Mennonite Brethren in Brazil represent two distinct cultures and approaches to theology and worship. Still, the Convention of Evangelical MB Churches in Brazil has learned how to walk together as one.
Conference leader Paul Duck told the Mennonite World Conference General Council during a resourcing session in late 2022 about how the conference ultimately determined its unity was more important than each position.
“We agreed to create a path or a highway, not too narrow but also not too wide, where both groups could live peacefully,” he said.
MB immigrants from what is now Ukraine settled in 1930 in Brazil and formed a church conference in 1948. This German-speaking conference began planting churches among Portuguese-speaking Brazilians in 1960, ultimately forming a second association. Over time, some differences in language and culture diminished, and the two groups merged in 1995.
The conference counts about 11,000 members in more than 80 congregations today, providing services to neighbors locally and sending mission workers to Angola and other countries in Africa where Portuguese is spoken.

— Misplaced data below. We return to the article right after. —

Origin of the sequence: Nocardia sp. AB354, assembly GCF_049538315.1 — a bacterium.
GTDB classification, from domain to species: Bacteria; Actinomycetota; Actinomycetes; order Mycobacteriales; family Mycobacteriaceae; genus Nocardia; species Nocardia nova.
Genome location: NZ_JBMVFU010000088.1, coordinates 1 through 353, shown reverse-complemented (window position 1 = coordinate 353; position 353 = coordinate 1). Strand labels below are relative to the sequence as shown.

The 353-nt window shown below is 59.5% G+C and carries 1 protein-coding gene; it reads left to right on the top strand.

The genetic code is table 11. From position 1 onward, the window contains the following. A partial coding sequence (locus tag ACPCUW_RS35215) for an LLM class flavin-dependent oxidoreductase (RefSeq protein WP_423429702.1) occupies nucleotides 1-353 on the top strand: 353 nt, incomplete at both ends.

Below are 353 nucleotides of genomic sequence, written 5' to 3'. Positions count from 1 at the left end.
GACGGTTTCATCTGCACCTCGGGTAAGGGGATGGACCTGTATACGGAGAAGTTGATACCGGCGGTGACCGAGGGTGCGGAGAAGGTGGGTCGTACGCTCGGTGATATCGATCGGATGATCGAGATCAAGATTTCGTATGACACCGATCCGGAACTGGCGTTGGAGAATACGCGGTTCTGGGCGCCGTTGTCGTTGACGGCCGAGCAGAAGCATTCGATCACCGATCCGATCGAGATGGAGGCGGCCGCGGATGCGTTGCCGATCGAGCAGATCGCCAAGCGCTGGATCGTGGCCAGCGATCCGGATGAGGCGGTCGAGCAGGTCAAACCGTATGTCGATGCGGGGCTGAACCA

Some congregations were historically Anabaptist and predominantly Germanic. Others were Brazilian with strong influences from Pentecostalism. Because of their differences, the groups seemed headed toward a split, which would have reversed the 1995 merger.
However, representatives from both groups agreed to talk together. Over meetings that spanned six months, they agreed to “recognize Christ in one another.”
“We started with the definitions of what the Bible teaches about the topic,” Duck said. “Each group had the opportunity to share about their understanding and the practical living of the explained topics.”
They used a process to learn from each other, staying in conversation.
As a result of the discourse, “those in the traditional group agreed to be more open to the moving of the Spirit, while those in the charismatic group agreed that they could be more focused on the Word,” Duck said.
Unity within the church was maintained peacefully, based on coming together around God’s Word, with openness to continually revising understandings.